With respect to confidentiality protection, the legitimate interests of clients are safeguarded. The Registrar is able to release only the name, type of company, the date of registration, the address of its registered office, and the status of the company. Therefore, as with BVI companies, shareholders' and directors' information is not available for public inspection.

Except where assistance to law enforcement agencies to combat illicit activity is mandated or authorised, disclosure of information by government officials, professional agents, attorneys and accountants and their employees is prohibited.


Trust law in both the BVI and Cayman is based on principles drawn from English trust law. General principles of equity apply in both jurisdictions, as supplemented by local legislation.

The Trustee Act in the BVI was originally based upon the English Trustee Act 1925 but has been supplemented by the Trustee (Amendment) Acts 1993 and 2003. Similarly, the Cayman Islands Trust Law 1967 is based upon the English Trustee Act 1925 with the Trust Law (2009 Revision) being the main source of legislation.

Pursuant to the revised Trustee Act and Trust Law, deeds creating trusts or other deeds executed by trustees, settlors and beneficiaries under powers and discretions contained in the trust deed do not have to be filed or registered publicly. There is a common law duty of confidentiality with the trust deed being treated as a private document. The trustee is under a duty to keep trust information confidential and has wide discretion with respect to confidentiality. Further, the fiduciary responsibilities of trustees impose obligations of confidentiality.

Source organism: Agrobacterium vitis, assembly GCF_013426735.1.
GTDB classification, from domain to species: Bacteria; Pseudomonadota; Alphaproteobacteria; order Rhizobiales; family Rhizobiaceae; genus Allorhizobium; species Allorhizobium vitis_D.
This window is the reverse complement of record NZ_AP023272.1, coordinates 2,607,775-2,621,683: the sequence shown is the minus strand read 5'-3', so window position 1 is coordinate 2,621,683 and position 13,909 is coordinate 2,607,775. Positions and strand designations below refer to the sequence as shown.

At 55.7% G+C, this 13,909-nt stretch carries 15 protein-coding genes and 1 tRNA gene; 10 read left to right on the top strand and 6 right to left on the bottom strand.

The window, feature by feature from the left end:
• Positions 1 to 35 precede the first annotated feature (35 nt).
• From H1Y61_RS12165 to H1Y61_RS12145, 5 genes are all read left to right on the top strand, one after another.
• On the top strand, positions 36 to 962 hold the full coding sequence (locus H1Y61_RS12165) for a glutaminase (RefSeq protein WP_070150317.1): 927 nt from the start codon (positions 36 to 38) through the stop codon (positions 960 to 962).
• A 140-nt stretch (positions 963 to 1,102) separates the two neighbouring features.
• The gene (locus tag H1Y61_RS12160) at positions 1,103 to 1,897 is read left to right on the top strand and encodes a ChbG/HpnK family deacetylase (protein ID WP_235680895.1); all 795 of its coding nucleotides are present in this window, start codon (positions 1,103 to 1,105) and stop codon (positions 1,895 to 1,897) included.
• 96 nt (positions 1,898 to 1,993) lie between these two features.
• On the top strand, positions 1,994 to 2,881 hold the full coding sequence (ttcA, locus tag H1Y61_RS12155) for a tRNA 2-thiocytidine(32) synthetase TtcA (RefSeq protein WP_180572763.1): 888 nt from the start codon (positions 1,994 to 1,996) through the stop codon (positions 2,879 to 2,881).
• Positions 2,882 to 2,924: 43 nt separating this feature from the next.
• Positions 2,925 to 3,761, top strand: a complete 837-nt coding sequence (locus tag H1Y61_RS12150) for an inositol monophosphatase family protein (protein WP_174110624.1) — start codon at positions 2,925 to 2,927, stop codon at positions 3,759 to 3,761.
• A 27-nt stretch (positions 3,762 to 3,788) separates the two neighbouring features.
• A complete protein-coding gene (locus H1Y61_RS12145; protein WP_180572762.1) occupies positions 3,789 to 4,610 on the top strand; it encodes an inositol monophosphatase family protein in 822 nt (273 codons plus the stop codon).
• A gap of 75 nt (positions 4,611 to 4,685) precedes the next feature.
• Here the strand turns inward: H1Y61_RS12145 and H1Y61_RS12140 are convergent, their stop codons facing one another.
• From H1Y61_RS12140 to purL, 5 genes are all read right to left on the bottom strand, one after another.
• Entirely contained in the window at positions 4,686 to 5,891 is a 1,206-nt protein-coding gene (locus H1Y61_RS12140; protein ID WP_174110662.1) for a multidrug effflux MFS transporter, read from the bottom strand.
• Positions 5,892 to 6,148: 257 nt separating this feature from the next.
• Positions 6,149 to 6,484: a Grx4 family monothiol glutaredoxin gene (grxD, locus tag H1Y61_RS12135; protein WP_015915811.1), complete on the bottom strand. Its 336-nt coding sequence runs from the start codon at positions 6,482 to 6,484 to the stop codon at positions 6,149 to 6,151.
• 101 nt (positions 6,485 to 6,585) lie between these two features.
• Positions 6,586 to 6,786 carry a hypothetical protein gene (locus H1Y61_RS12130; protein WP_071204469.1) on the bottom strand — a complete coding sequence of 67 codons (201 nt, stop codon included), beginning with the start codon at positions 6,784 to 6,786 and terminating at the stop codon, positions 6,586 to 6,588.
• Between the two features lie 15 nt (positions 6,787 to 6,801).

In many jurisdictions the duty of confidentiality has been codified. In Cayman and BVI the relevant legislation is the Cayman Islands' Confidential Relationships (Preservation) Law and the BVI Banks and Trust Companies Act 1990 (Amended 1995).

Despite the extensive confidentiality code in offshore jurisdictions such as Cayman and BVI increasingly there is a desire form law enforcement agencies to pierce the veil of confidentiality. In particular, anti-money laundering legislation and financial regulation impose an obligation on trustees to report suspicious activity. Such initiatives are designed to counteract international crime and impose criminal sanctions on trustees who do not adhere to the legislation. In addition, many international finance centres have responded to G-20 criticism by signing up to tax information exchange agreements in order to meet the internationally agreed tax standard.

Clearly, it is vitally important for the reputation of a trustee and international finance centres to demonstrate that they meet the highest possible professional standards when advising clients and discharging their duties.

Both Cayman and the BVI offer well-regulated and sophisticated company and trust legislation. This together with common law principles makes both jurisdictions popular when selecting a jurisdiction for asset structuring. The company legislation, together with trust principles of confidentiality, enables the establishment of trust structures which protect and maintain private wealth.

Lawrie Kearns